And how can they keep you and your firm out of trouble?
Is your firm doing drug testing? If yes, it is crucial that you have a Medical Review Officer play a major role in determining whether a “non-negative” drug test from the lab is in fact a positive drug test.
A specimen is tested at the lab. It can come back negative, and that is fine.
Or the specimen comes back from the lab with a non-negative result. That means that the specimen contains the presence of a drug in excess of acceptable cut-off levels. These specimens should be sent to your organization’s Medical Review Officer.
Why is a Medical Review Officer (MRO) important? An MRO is an independent, licensed physician who is responsible for receiving and reviewing laboratory results and evaluating medical explanations for certain drug test results. All participating MROs meet the following requirements:
- Licensed as a medical doctor (MD) or doctor of osteopathic medicine (DO)
- Knowledgeable about substance abuse disorders, plus clinical experience
- Certified by a nationally recognized MRO certification board
What they do and how they are a best practice
MROs make their determinations using test results, documentation provided by the collection site and interviews with the donor. MROs are an advocate for the accuracy and integrity of the drug testing process. They work to determine if there is a legitimate medical explanation for a laboratory confirmed positive, adulterated, substituted and invalid drug test result. The MRO is a crucial line of defense against an allegation that the drug test process was in error.
The MRO is there to evaluate reasons why a specimen may have tested non-negative for certain drugs. If the MRO is provided with a valid alternative medical explanation for the result (such as using a prescription medication that creates a positive result in the given drug test), then the MRO can verify that the result should be “negative” and this will be sent to your company.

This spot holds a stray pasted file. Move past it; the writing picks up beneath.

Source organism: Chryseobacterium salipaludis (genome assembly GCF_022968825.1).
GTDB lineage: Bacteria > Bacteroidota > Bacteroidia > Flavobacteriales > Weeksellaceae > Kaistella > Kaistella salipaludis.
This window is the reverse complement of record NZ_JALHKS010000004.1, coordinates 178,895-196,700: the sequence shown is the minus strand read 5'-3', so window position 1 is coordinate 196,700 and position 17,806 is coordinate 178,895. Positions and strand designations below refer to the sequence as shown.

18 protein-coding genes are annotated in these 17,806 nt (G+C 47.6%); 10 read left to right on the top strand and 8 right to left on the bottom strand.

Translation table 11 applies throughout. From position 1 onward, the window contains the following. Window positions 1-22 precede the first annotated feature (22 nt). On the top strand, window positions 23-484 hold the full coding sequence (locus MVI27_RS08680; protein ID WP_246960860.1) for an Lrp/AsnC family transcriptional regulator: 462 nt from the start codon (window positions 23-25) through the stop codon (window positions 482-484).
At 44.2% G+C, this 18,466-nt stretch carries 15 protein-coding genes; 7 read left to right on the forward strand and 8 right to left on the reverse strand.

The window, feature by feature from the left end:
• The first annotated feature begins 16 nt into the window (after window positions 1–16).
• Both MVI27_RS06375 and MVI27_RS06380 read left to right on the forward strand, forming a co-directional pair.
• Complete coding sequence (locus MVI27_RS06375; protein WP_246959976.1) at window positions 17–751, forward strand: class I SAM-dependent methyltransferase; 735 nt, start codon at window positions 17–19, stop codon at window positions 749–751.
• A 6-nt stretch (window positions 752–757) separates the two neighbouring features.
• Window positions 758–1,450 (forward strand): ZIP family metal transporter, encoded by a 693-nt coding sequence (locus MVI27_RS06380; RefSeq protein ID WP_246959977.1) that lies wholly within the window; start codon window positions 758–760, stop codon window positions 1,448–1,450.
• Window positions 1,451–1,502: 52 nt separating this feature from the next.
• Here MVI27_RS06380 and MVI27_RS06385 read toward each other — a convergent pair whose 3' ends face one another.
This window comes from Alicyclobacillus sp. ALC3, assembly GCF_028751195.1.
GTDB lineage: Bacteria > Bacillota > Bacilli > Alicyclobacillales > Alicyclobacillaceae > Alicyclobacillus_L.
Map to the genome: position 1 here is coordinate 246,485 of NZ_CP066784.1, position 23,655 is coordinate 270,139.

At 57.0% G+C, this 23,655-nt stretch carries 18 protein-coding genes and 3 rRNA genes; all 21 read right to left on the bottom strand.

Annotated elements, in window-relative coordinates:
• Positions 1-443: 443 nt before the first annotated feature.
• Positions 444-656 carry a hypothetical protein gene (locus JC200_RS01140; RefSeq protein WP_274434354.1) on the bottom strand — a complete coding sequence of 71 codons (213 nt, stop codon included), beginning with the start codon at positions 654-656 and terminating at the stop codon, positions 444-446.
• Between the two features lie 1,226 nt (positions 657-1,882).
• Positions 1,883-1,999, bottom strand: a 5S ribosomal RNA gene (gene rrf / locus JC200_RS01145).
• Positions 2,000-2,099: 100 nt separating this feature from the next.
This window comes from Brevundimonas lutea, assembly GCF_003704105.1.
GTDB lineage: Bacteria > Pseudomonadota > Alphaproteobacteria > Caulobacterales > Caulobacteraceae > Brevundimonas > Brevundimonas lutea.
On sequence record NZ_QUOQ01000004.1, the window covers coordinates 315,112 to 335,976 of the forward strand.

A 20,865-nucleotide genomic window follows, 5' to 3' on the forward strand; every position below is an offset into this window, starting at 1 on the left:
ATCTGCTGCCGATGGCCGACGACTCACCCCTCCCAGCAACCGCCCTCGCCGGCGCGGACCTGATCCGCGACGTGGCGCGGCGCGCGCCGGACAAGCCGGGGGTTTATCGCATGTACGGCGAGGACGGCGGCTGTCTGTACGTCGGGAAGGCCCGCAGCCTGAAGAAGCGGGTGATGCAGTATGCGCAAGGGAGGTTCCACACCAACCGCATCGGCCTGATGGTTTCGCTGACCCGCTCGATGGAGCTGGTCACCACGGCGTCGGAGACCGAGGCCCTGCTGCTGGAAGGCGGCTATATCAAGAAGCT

Using medical marijuana will not be regarded as an acceptable reason, even if you have a prescription to do so
If a person refuses to cooperate with the MRO’s interview process, or the MRO can’t locate the person, then in most cases the MRO would generally verify the positive result. The MRO will need to keep notes of all their attempts to find or contact the donor.
Under the Federal Guidelines, the MRO is required to change a positive drug test result to negative if a donor can demonstrate a legitimate medical reason for the result. Your MRO may discuss the medication with the doctor that made the prescription in order to confirm whether or not it would impact upon your job performance.
If a donor does not have a valid prescription from a licensed physician, then prescribed medications are treated in the same way as illegal drug.
Here are some examples of why a donor’s specimen may contain levels in excess of acceptable cut-off levels for drug.
- Several prescription pain relievers are chemically related to heroin, based on the opium molecule.
- Stimulant medications used for weight loss or the treatment of attention deficit hyperactivity disorder (ADHD) may cause a positive drug screen result for amphetamines.